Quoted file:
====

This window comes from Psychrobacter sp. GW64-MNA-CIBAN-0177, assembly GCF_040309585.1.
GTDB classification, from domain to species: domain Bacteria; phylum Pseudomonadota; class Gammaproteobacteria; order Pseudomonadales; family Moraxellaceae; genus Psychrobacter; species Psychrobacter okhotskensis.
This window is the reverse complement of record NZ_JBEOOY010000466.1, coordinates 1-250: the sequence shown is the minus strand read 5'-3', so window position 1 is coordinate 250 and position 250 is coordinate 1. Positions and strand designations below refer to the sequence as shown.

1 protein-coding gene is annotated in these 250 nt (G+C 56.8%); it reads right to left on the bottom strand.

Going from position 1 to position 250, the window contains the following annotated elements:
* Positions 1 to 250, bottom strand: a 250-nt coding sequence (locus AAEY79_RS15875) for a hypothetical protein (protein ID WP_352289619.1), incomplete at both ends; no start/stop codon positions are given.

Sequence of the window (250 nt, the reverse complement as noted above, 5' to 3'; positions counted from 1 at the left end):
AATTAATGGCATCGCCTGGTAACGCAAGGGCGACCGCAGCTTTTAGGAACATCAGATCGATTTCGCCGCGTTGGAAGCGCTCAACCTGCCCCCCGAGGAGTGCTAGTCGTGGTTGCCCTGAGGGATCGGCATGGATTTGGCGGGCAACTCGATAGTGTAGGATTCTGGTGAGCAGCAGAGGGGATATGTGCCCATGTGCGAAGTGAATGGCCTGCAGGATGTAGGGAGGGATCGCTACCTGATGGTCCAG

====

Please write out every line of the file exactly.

This window comes from Psychrobacter sp. GW64-MNA-CIBAN-0177, assembly GCF_040309585.1.
GTDB classification, from domain to species: domain Bacteria; phylum Pseudomonadota; class Gammaproteobacteria; order Pseudomonadales; family Moraxellaceae; genus Psychrobacter; species Psychrobacter okhotskensis.
This window is the reverse complement of record NZ_JBEOOY010000466.1, coordinates 1-250: the sequence shown is the minus strand read 5'-3', so window position 1 is coordinate 250 and position 250 is coordinate 1. Positions and strand designations below refer to the sequence as shown.

1 protein-coding gene is annotated in these 250 nt (G+C 56.8%); it reads right to left on the bottom strand.

Going from position 1 to position 250, the window contains the following annotated elements:
* Positions 1 to 250, bottom strand: a 250-nt coding sequence (locus AAEY79_RS15875) for a hypothetical protein (protein ID WP_352289619.1), incomplete at both ends; no start/stop codon positions are given.

Sequence of the window (250 nt, the reverse complement as noted above, 5' to 3'; positions counted from 1 at the left end):
AATTAATGGCATCGCCTGGTAACGCAAGGGCGACCGCAGCTTTTAGGAACATCAGATCGATTTCGCCGCGTTGGAAGCGCTCAACCTGCCCCCCGAGGAGTGCTAGTCGTGGTTGCCCTGAGGGATCGGCATGGATTTGGCGGGCAACTCGATAGTGTAGGATTCTGGTGAGCAGCAGAGGGGATATGTGCCCATGTGCGAAGTGAATGGCCTGCAGGATGTAGGGAGGGATCGCTACCTGATGGTCCAG